In this world where change is the only constant, the boat show, book show, car show, cat or dog show pulls up its stakes so the farm show, gun show, fish, horse or dinosaur show can set down its own. 

As trains and tractor-trailers unload the crowd-dazzling spectacle staged by those national traveling shows, locals prepare the site for their own festivities. The fairgrounds is where many Tar Heels celebrate Persian New Year, Chinese New Year, the end of Ramadan, and Easter. It is where ethnic and cultural groups, including Greeks, Scandinavians, and pagans, honor their heritage. It hosts private luncheons, lavish fund-raisers, birthday bashes, anniversary parties and weddings – both in its chapel and on the midway – and Raleigh’s largest flea market.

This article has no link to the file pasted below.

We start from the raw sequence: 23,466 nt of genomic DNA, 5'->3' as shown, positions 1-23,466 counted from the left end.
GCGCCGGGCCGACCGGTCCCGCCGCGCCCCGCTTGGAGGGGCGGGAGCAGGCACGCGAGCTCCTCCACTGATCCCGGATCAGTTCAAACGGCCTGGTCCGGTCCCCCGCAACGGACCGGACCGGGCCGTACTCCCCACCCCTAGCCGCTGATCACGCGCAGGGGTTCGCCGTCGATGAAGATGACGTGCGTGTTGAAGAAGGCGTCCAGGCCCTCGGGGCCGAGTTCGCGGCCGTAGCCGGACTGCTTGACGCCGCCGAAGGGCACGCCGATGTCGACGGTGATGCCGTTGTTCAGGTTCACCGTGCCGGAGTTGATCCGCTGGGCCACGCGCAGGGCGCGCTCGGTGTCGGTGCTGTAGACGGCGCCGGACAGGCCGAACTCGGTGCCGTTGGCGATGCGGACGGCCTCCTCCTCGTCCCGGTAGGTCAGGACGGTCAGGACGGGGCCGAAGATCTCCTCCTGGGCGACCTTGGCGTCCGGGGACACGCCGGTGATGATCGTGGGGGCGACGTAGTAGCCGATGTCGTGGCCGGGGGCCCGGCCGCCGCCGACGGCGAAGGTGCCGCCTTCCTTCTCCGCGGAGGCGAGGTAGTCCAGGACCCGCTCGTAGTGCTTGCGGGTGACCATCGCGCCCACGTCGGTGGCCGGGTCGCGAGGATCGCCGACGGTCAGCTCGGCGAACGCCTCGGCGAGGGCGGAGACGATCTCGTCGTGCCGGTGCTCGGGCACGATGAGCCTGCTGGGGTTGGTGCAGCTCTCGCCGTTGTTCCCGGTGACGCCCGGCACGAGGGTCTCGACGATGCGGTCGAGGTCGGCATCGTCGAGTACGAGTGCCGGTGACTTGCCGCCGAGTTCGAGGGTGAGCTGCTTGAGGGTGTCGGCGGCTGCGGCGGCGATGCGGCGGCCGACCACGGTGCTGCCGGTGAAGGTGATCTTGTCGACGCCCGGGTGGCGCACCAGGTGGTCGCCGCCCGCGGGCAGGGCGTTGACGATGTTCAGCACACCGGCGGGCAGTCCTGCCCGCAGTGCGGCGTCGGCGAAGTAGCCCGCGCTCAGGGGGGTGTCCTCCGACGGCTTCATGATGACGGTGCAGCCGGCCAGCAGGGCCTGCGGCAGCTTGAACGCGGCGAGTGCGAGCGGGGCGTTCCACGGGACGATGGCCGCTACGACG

It is also, of course, where the circus comes to town. 

In the largest sense, the North Carolina State Fairgrounds embody the spirit of Raleigh and our state. Like the region it serves, the fairgrounds sits at the nexus of innovation and tradition. It is where deep roots anchor an ever-evolving landscape. It is where diversity and singleness of purpose go hand-in-hand. It is where modern business practices rest upon time-honored principles. The fairgrounds is Raleigh’s original moveable feast. 

Though its location has changed through the years – a 16-acre plot between Hargett and Davie streets hosted the first State Fair in 1853 – its purpose has remained unchanged: to bring the community together to build a better future and have some fun.